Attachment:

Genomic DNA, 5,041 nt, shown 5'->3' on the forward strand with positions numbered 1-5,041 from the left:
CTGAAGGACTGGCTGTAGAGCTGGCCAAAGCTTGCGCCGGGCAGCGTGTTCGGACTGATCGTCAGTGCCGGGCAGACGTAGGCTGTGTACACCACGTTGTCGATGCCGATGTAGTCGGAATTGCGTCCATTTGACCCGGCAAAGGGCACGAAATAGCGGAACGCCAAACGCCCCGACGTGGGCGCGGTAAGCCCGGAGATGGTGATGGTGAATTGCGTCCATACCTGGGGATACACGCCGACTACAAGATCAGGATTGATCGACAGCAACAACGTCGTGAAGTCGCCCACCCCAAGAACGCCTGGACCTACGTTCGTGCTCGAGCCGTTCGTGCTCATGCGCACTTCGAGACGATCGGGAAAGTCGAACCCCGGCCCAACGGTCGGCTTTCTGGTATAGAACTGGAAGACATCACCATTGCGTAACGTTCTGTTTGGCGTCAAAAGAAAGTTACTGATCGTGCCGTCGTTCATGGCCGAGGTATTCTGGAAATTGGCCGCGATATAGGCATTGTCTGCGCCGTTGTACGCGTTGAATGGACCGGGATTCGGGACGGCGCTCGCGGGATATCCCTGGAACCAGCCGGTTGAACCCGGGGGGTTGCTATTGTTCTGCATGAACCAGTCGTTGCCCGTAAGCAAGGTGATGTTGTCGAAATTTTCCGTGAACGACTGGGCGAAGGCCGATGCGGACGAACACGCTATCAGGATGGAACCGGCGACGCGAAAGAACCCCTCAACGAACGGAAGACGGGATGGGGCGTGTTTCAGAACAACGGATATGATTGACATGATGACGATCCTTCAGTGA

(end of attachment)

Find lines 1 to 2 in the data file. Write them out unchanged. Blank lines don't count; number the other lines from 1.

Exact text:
Genomic DNA, 5,041 nt, shown 5'->3' on the forward strand with positions numbered 1-5,041 from the left:
CTGAAGGACTGGCTGTAGAGCTGGCCAAAGCTTGCGCCGGGCAGCGTGTTCGGACTGATCGTCAGTGCCGGGCAGACGTAGGCTGTGTACACCACGTTGTCGATGCCGATGTAGTCGGAATTGCGTCCATTTGACCCGGCAAAGGGCACGAAATAGCGGAACGCCAAACGCCCCGACGTGGGCGCGGTAAGCCCGGAGATGGTGATGGTGAATTGCGTCCATACCTGGGGATACACGCCGACTACAAGATCAGGATTGATCGACAGCAACAACGTCGTGAAGTCGCCCACCCCAAGAACGCCTGGACCTACGTTCGTGCTCGAGCCGTTCGTGCTCATGCGCACTTCGAGACGATCGGGAAAGTCGAACCCCGGCCCAACGGTCGGCTTTCTGGTATAGAACTGGAAGACATCACCATTGCGTAACGTTCTGTTTGGCGTCAAAAGAAAGTTACTGATCGTGCCGTCGTTCATGGCCGAGGTATTCTGGAAATTGGCCGCGATATAGGCATTGTCTGCGCCGTTGTACGCGTTGAATGGACCGGGATTCGGGACGGCGCTCGCGGGATATCCCTGGAACCAGCCGGTTGAACCCGGGGGGTTGCTATTGTTCTGCATGAACCAGTCGTTGCCCGTAAGCAAGGTGATGTTGTCGAAATTTTCCGTGAACGACTGGGCGAAGGCCGATGCGGACGAACACGCTATCAGGATGGAACCGGCGACGCGAAAGAACCCCTCAACGAACGGAAGACGGGATGGGGCGTGTTTCAGAACAACGGATATGATTGACATGATGACGATCCTTCAGTGA